I was also responsible for compressors that collect and compressed hydrogen for storage at a nuke plant. The purpose of the five large tanks was to allow the trace amounts of fission product gases to decay before being released.

The reason we did this was to reduce off site exposure to an insignificant level. My job involved periodically going in the rooms to check for problems. One night an detector was ejected from the piping because a retaining ring was not installed when last repaired. This missile just missed my head by two steps. Judging from the damage to concreted, by head would have not survived the encounter.

This mechanical engineer had some words for the the control system engineer who designed the logic that over pressured the system.

Bob Wallace

"As Davemart and I have discussed, without an H2 energy storage system capable of seasonal scale storage, zero-carbon energy economy will not be practical." - Roger.

I'm sorry. That's simply incorrect. I can post a summary of the Budischak, et al paper or you can read it for yourself.

https://docs.google.com/file/d/1NrBZJejkUTRYJv5YE__kBFuecdDL2pDTvKLyBjfCPr_8yR7eCTDhLGm8oEPo/edit

If you read it keep in mind that wind has already fallen in cost to their 2030 projection and solar is already less. And we have new, less expensive storage technology apparently coming on line.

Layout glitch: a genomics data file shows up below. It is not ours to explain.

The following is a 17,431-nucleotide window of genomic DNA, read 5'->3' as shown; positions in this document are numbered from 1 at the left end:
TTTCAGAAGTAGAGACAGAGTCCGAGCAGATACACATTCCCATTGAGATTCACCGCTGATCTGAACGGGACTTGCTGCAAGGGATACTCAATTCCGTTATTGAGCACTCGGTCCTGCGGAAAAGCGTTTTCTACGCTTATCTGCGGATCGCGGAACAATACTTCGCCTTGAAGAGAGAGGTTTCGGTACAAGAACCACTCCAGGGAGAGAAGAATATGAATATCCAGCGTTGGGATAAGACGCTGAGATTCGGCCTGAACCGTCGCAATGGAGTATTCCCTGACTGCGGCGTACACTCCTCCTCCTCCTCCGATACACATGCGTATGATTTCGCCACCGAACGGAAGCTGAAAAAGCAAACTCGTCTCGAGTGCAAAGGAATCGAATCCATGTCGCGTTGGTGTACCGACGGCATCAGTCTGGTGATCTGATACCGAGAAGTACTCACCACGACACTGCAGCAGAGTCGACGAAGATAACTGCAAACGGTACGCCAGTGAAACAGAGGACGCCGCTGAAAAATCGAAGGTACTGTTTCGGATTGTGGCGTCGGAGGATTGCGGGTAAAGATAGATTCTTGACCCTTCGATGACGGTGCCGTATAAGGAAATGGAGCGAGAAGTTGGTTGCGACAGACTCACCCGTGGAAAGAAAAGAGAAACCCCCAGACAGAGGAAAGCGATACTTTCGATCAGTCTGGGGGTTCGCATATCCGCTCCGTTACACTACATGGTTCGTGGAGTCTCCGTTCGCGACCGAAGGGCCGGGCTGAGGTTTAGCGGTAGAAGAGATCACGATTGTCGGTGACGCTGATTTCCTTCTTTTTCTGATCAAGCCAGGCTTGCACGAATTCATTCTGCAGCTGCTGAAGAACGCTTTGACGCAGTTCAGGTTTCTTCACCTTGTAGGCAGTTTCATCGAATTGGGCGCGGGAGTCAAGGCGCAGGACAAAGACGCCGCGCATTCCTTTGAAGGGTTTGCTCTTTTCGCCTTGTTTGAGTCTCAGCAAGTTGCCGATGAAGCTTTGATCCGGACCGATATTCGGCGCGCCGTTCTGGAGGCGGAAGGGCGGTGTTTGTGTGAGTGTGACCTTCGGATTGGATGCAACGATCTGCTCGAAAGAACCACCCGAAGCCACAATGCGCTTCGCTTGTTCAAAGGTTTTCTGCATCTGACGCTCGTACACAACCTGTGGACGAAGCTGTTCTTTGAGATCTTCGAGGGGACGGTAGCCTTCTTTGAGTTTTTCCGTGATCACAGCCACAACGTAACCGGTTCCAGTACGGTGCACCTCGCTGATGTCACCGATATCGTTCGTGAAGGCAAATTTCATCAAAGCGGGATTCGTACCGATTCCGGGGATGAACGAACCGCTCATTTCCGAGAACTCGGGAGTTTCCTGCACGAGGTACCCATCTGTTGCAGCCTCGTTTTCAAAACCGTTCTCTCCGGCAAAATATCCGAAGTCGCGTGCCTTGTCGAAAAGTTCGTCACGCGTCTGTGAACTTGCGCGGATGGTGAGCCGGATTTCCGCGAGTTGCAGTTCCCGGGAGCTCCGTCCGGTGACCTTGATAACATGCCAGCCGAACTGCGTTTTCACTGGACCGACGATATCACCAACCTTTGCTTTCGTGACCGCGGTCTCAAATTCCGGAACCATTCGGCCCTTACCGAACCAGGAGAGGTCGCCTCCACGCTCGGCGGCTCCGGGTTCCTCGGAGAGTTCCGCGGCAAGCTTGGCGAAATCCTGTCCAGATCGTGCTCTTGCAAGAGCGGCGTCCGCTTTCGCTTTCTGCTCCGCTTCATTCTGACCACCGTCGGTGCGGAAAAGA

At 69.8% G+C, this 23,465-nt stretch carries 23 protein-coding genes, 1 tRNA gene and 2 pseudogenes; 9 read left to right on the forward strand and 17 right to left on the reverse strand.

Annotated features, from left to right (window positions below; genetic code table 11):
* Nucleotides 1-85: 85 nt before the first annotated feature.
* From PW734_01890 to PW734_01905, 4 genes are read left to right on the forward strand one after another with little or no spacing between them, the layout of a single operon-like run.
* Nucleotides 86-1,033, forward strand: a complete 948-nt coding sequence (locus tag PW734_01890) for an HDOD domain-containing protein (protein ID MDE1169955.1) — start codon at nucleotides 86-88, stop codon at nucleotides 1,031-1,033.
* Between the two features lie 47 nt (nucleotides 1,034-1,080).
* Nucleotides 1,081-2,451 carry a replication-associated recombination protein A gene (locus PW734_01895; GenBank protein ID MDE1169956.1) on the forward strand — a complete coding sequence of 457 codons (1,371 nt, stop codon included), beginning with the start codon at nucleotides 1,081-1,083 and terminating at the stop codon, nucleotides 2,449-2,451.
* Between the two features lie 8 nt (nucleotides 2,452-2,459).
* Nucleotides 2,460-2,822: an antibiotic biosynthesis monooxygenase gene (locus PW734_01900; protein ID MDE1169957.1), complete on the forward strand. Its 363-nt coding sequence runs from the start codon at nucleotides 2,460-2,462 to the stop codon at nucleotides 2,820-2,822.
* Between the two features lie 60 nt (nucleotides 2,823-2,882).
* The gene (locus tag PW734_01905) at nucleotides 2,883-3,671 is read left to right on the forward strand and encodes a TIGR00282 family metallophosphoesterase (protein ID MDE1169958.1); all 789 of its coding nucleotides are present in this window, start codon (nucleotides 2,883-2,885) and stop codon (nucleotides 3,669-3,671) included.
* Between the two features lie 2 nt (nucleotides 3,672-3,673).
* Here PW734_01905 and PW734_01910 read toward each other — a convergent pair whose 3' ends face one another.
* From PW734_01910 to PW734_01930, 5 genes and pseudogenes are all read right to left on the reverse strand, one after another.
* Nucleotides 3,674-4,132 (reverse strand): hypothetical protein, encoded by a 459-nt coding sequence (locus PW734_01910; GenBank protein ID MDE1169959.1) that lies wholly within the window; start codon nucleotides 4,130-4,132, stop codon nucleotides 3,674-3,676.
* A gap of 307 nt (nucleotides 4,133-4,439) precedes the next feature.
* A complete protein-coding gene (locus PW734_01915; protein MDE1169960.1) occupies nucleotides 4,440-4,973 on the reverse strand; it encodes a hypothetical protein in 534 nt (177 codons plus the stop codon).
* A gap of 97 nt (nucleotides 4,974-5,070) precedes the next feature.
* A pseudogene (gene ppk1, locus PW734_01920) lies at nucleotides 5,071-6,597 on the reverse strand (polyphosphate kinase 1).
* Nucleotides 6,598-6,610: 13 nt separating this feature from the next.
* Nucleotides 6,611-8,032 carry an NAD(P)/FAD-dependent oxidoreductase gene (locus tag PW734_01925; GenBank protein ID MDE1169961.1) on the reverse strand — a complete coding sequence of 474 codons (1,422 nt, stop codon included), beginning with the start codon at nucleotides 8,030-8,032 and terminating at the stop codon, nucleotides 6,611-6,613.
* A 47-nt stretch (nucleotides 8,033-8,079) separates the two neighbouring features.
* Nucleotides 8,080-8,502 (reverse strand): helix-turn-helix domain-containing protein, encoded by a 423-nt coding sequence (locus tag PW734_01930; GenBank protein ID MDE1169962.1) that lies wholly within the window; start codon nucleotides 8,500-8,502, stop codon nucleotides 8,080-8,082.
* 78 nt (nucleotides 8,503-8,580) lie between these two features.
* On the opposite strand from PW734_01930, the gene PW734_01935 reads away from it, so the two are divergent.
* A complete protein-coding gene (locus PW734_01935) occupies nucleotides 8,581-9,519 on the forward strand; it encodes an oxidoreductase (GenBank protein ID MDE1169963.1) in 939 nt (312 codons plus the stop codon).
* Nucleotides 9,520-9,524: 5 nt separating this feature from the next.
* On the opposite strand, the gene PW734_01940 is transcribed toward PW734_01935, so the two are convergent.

Bob Wallace

" We'll barely have such changes half-complete in the next 20 years. We do have a choice about which generators we use and what runs our vehicles.

What's better, carbon-wise: natural gas, or petroleum and coal? It's a no-brainer."

Yes, it will take more than 20 years to get all the carbon off our grid. Unless we get a lot more serious about it than we now are.

What's better for our personal transportation: natural gas, petroleum, coal or some combination of the three?

None of those options.

Move transportation right now to EVs and PHEVs. Cut our petroleum use for personal transportation to less than 20% of what it is now.

Get coal off our grids by using renewables and natural gas as a fill-in while we bring better storage technology on line.

Quit screwing around with getting a few more MPG out of internal combustion engines and shove them into the role of seldom used range extenders.

We've got the technology to give us cheaper, cleaner electricity right now and to let us drive for less per mile.

Engineer-Poet
Yes, it will take more than 20 years to get all the carbon off our grid. Unless we get a lot more serious about it than we now are.

Sadly, you've just shown that you aren't the least bit serious.

Move transportation right now to EVs and PHEVs. Cut our petroleum use for personal transportation to less than 20% of what it is now.

Something I've pushed myself, with LNG as an immediate substitute for petroleum diesel.

Get coal off our grids by using renewables and natural gas as a fill-in while we bring better storage technology on line.